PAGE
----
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decided: May 27, 1981.


Appeal from the Order of the State Civil Service Commission in the case of Manfred R. Hauptmann v. Department of Transportation, Appeal No. 2866.


Dona S. Kahn, of counsel, Harris and Kahn, for petitioner.

Louis G. Cocheres, Assistant Attorney General, with him Ward T. Williams, Chief Counsel, for respondent.

Judges Mencer, Rogers and Palladino, sitting as a panel of three. Opinion by Judge Mencer. Judge Wilkinson, Jr. did not participate in the decision in this case.

Author: Mencer

[ 59 Pa. Commw. Page 278]

Manfred R. Hauptmann (petitioner) has appealed from a decision of the State Civil Service Commission (Commission) which upheld an action of the Department of Transportation (DOT) resulting in the furlough of the petitioner.*fn1 We vacate and remand.

The petitioner was employed by DOT as a Transportation Construction Manager I in District 6. In September 1977, the petitioner received a performance evaluation rating of 18.0. In June 1978, DOT furloughed every District 6 Construction Manager with a rating less than 18.4. Because of his collective bargaining right to "bump" less senior employees in other job classifications, the petitioner was transferred to the position of Transportation Construction Inspector II. In November 1978, DOT eliminated several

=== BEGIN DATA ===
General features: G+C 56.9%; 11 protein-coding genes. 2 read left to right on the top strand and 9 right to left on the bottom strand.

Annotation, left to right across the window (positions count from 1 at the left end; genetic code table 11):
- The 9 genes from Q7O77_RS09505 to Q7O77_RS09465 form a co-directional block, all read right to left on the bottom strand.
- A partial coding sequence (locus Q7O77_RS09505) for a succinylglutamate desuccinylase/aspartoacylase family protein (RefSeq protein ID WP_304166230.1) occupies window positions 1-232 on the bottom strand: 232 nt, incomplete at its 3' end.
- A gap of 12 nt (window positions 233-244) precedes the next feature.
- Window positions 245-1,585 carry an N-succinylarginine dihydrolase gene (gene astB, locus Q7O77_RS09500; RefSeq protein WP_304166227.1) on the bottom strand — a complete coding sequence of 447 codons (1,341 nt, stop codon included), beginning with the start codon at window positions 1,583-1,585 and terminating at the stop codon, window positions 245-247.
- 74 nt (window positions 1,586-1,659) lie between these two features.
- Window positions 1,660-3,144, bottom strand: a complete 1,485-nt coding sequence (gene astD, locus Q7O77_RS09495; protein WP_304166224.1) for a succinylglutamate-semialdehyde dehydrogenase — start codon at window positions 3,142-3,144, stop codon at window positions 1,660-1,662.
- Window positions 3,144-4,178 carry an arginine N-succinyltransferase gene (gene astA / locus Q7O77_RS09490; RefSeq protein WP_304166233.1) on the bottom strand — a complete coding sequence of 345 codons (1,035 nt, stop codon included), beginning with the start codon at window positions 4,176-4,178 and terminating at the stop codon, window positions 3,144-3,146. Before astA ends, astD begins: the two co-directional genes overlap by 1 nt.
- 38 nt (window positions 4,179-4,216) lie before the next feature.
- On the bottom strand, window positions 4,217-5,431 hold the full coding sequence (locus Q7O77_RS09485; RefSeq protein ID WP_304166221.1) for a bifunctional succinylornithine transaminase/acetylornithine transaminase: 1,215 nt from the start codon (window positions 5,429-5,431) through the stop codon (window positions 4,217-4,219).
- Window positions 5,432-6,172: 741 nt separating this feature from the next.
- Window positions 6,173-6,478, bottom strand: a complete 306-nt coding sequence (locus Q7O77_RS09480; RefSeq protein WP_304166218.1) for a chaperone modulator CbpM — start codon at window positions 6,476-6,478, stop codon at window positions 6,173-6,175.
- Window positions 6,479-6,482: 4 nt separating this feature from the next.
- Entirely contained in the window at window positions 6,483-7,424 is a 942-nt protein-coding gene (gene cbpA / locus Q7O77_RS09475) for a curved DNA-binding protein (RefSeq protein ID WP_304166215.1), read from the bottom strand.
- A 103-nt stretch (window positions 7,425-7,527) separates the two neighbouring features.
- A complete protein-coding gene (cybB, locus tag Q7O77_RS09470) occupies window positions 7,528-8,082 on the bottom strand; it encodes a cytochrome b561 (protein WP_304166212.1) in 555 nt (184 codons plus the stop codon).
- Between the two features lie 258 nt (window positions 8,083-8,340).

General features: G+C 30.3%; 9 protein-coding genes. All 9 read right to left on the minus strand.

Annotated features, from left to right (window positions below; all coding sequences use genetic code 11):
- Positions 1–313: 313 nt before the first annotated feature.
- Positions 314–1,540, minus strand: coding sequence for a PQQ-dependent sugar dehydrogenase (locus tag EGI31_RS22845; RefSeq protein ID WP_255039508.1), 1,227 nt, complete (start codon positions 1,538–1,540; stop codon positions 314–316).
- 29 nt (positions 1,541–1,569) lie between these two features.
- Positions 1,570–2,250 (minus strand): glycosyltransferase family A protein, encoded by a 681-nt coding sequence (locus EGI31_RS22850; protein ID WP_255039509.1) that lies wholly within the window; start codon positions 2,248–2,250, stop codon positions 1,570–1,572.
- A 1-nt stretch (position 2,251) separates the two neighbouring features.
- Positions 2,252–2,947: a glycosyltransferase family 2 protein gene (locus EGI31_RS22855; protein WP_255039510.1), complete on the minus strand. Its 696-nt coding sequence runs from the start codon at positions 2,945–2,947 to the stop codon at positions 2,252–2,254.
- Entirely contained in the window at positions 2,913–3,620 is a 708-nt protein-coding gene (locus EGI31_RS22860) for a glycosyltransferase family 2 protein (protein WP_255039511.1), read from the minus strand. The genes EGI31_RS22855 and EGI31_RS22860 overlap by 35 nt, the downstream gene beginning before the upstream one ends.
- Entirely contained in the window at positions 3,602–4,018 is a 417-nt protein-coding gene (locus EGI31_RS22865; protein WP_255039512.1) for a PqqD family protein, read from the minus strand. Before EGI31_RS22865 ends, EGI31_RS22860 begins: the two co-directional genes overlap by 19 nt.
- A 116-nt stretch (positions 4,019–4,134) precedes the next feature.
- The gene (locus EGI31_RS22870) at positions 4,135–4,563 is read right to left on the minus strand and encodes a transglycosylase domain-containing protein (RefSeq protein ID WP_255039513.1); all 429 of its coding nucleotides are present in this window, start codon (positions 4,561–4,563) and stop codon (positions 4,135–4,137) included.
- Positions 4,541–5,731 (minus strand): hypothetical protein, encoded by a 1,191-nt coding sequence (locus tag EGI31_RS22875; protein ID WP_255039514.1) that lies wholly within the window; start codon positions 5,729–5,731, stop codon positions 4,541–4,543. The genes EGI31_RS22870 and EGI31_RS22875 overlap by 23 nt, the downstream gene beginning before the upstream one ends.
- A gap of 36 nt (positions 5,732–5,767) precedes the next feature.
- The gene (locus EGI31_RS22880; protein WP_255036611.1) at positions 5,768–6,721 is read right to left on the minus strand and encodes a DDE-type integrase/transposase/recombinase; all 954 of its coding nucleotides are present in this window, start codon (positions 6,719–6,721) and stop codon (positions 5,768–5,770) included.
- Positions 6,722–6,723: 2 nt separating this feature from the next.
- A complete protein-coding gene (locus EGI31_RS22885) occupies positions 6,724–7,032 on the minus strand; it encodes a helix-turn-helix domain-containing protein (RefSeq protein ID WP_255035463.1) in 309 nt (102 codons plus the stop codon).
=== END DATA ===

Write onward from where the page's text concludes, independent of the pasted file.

[ 59 Pa. Commw. Page 279]

    positions within this classification and the petitioner was furloughed a second time due to lack of seniority.

The Commission upheld both furloughs because the petitioner had failed to appeal his rating of 18.0 within 20 days after he knew about it. On the facts recited above, we would be required to affirm the Commission on the basis of Ellis v. Department of Transportation, 33 Pa. Commonwealth Ct. 354, 381 A.2d 1325 (1978). There are additional problems in the present case, however, which were absent from Ellis and which require us to remand to the Commission for further proceedings.